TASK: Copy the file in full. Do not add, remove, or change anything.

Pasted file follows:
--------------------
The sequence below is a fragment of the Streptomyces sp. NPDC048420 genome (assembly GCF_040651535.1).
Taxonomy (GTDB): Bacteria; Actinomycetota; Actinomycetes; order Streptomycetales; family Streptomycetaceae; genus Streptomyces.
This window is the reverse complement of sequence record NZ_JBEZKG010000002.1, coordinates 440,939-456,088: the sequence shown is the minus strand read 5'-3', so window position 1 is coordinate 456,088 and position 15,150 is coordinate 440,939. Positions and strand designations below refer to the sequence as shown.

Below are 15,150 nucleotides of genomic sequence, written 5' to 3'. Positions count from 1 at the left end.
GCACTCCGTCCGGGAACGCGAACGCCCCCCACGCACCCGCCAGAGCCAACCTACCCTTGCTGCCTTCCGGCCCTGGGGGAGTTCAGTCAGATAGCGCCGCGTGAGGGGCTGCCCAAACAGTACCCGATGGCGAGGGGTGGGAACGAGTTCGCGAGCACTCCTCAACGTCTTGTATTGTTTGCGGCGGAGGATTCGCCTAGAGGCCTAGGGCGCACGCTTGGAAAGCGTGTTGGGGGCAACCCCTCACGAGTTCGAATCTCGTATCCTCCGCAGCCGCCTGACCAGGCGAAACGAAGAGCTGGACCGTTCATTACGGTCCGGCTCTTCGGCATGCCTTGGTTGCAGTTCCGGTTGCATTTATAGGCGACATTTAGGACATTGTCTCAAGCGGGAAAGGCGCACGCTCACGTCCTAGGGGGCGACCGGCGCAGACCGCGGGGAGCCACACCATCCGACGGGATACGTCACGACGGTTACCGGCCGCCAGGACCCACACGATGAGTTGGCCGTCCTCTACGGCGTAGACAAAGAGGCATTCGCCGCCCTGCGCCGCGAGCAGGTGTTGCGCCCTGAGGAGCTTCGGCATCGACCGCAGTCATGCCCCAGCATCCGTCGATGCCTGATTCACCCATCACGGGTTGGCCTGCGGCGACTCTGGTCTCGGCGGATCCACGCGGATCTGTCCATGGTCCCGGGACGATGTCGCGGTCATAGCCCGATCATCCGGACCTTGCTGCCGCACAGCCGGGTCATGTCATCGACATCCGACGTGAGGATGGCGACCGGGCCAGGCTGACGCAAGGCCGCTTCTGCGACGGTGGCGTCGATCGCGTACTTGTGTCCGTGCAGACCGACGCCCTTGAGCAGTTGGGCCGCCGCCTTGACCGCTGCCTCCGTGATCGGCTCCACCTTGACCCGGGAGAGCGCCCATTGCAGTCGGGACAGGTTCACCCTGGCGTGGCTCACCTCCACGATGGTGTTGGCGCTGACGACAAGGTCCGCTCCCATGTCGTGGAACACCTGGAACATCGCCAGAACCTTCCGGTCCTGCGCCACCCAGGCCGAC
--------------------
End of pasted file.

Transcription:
The sequence below is a fragment of the Streptomyces sp. NPDC048420 genome (assembly GCF_040651535.1).
Taxonomy (GTDB): Bacteria; Actinomycetota; Actinomycetes; order Streptomycetales; family Streptomycetaceae; genus Streptomyces.
This window is the reverse complement of sequence record NZ_JBEZKG010000002.1, coordinates 440,939-456,088: the sequence shown is the minus strand read 5'-3', so window position 1 is coordinate 456,088 and position 15,150 is coordinate 440,939. Positions and strand designations below refer to the sequence as shown.

Below are 15,150 nucleotides of genomic sequence, written 5' to 3'. Positions count from 1 at the left end.
GCACTCCGTCCGGGAACGCGAACGCCCCCCACGCACCCGCCAGAGCCAACCTACCCTTGCTGCCTTCCGGCCCTGGGGGAGTTCAGTCAGATAGCGCCGCGTGAGGGGCTGCCCAAACAGTACCCGATGGCGAGGGGTGGGAACGAGTTCGCGAGCACTCCTCAACGTCTTGTATTGTTTGCGGCGGAGGATTCGCCTAGAGGCCTAGGGCGCACGCTTGGAAAGCGTGTTGGGGGCAACCCCTCACGAGTTCGAATCTCGTATCCTCCGCAGCCGCCTGACCAGGCGAAACGAAGAGCTGGACCGTTCATTACGGTCCGGCTCTTCGGCATGCCTTGGTTGCAGTTCCGGTTGCATTTATAGGCGACATTTAGGACATTGTCTCAAGCGGGAAAGGCGCACGCTCACGTCCTAGGGGGCGACCGGCGCAGACCGCGGGGAGCCACACCATCCGACGGGATACGTCACGACGGTTACCGGCCGCCAGGACCCACACGATGAGTTGGCCGTCCTCTACGGCGTAGACAAAGAGGCATTCGCCGCCCTGCGCCGCGAGCAGGTGTTGCGCCCTGAGGAGCTTCGGCATCGACCGCAGTCATGCCCCAGCATCCGTCGATGCCTGATTCACCCATCACGGGTTGGCCTGCGGCGACTCTGGTCTCGGCGGATCCACGCGGATCTGTCCATGGTCCCGGGACGATGTCGCGGTCATAGCCCGATCATCCGGACCTTGCTGCCGCACAGCCGGGTCATGTCATCGACATCCGACGTGAGGATGGCGACCGGGCCAGGCTGACGCAAGGCCGCTTCTGCGACGGTGGCGTCGATCGCGTACTTGTGTCCGTGCAGACCGACGCCCTTGAGCAGTTGGGCCGCCGCCTTGACCGCTGCCTCCGTGATCGGCTCCACCTTGACCCGGGAGAGCGCCCATTGCAGTCGGGACAGGTTCACCCTGGCGTGGCTCACCTCCACGATGGTGTTGGCGCTGACGACAAGGTCCGCTCCCATGTCGTGGAACACCTGGAACATCGCCAGAACCTTCCGGTCCTGCGCCACCCAGGCCGAC